Aftershock: The Ethics of Contemporary Transgressive Art

Accused by the tabloid press of setting out to 'shock', controversial artworks are vigorously defended by art critics, who frequently downplay their disturbing emotional impact. This is the first book to subject contemporary art to a rigorous ethical exploration. It argues that, in favouring conceptual rather than emotional reactions, commentators actually fail to engage with the work they promote. Scrutinising notorious works by artists including Damien Hirst, Jake and Dinos Chapman, Richard Billingham, Marc Quinn, Sally Mann, Marcus Harvey, Hans Bellmer, Paul McCarthy, Tierney Gearon, and Tracey Emin, 'Aftershock' insists on the importance of visceral, emotional and ‘ethical’ responses. Far from clouding our judgement, Cashell argues, shame, outrage or revulsion are the very emotions that such works set out to evoke. While also questioning the catch-all notion of ‘transgression’, this illuminating and controversial book neither jumps indiscriminately to the defence of shocking artworks nor dismisses them out of hand.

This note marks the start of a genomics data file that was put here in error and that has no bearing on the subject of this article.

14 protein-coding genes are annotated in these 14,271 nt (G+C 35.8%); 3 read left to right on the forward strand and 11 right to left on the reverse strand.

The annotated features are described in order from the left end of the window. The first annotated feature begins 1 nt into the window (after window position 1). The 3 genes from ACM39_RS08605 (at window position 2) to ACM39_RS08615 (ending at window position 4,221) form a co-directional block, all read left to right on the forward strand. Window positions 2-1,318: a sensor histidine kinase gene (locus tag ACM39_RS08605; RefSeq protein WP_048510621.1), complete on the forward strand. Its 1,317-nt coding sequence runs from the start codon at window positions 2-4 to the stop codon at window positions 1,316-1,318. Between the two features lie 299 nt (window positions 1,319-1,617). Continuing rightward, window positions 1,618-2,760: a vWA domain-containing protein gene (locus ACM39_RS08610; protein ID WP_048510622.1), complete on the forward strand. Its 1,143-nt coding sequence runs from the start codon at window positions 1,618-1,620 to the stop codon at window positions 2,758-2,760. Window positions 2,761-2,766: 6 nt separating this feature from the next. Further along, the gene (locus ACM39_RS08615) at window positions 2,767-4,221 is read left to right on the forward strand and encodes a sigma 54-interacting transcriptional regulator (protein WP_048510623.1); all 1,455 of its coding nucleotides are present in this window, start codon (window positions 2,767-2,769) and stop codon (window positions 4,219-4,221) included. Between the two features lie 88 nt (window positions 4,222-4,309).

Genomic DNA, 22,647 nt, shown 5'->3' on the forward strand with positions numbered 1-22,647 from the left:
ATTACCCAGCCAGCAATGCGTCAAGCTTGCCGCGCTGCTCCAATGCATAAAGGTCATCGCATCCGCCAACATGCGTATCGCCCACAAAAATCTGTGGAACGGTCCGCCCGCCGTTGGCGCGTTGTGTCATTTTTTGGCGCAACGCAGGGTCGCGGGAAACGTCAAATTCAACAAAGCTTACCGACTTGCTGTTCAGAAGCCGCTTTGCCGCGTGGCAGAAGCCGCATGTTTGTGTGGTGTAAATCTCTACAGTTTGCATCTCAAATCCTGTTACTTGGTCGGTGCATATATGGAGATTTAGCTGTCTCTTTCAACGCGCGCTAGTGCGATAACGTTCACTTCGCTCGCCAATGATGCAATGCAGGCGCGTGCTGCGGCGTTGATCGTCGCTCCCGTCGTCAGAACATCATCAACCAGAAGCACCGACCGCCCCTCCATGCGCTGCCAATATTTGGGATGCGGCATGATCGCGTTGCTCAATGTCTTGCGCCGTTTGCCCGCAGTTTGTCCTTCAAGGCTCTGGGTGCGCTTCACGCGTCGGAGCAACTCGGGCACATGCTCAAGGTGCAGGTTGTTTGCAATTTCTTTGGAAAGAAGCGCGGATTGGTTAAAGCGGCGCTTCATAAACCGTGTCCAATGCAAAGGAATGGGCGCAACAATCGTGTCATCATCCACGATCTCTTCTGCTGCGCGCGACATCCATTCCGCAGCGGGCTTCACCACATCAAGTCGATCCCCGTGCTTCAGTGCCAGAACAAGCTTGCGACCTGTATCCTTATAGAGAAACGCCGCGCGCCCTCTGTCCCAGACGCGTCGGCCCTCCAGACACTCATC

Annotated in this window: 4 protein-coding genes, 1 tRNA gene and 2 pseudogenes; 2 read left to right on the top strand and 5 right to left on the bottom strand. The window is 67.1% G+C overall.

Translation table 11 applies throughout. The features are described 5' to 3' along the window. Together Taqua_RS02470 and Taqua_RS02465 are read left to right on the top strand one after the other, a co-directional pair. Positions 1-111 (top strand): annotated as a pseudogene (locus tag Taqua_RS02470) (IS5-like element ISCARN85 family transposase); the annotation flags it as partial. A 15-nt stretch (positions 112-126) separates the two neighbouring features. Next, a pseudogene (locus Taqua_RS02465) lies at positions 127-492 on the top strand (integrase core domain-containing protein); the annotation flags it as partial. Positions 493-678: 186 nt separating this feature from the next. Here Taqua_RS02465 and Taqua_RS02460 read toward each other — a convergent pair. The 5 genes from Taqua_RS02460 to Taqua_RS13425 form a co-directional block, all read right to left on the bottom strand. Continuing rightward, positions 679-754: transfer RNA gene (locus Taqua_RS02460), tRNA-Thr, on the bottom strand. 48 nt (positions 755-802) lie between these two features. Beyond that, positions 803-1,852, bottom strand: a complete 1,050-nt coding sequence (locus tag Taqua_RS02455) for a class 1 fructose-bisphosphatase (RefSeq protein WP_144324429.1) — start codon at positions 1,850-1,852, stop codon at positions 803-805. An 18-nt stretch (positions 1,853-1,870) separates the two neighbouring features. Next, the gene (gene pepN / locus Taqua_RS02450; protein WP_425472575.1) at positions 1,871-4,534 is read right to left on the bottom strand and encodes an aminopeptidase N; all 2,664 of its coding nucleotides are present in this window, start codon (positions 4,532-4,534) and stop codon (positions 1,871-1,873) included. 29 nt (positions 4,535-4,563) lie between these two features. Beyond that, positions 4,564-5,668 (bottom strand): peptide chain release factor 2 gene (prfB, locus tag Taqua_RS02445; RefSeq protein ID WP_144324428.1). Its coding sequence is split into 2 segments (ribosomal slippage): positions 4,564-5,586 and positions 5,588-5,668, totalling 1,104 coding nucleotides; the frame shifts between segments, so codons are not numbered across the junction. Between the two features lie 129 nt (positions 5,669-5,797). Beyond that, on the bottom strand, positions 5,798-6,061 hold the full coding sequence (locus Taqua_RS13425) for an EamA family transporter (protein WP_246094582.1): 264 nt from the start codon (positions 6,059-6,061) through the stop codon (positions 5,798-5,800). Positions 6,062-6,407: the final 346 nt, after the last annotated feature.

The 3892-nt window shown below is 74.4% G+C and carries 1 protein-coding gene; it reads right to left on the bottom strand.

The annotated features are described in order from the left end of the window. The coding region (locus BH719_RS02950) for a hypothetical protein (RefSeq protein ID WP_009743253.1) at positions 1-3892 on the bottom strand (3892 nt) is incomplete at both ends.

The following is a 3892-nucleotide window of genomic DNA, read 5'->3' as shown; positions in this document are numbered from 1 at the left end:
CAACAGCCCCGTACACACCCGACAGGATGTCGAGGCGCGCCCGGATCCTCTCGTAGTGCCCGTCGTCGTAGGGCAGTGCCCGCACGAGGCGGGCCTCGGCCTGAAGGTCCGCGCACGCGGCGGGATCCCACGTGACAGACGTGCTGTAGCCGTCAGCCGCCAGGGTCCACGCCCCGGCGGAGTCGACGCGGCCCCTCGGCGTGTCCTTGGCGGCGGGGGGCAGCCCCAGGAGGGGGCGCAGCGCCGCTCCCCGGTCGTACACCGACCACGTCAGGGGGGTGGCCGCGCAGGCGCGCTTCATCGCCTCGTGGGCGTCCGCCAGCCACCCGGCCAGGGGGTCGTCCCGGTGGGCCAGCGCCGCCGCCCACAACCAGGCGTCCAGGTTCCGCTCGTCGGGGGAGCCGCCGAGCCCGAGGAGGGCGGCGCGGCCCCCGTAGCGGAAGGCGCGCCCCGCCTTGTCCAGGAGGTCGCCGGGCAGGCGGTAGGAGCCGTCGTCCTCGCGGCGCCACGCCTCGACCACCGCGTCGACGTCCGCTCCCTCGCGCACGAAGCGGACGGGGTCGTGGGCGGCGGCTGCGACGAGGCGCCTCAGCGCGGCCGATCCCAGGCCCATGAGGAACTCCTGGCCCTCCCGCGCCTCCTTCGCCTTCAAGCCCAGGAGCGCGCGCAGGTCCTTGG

'Kieran Cashell discusses artists who use everything from soiled bed linens to blood to dead sharks in their works. Drawing on an impressive array of philosophical ideas, Cashell helps viewers tackle the messy details of art by Damien Hirst, Orlan, Marc Quinn, Tracy Emin, and more, as he provides a probing and subtle defense of the moral value of such recent "transgressive" art.'
- Cynthia A. Freeland Professor and Chair, Department of Philosophy University of Houston, Texas

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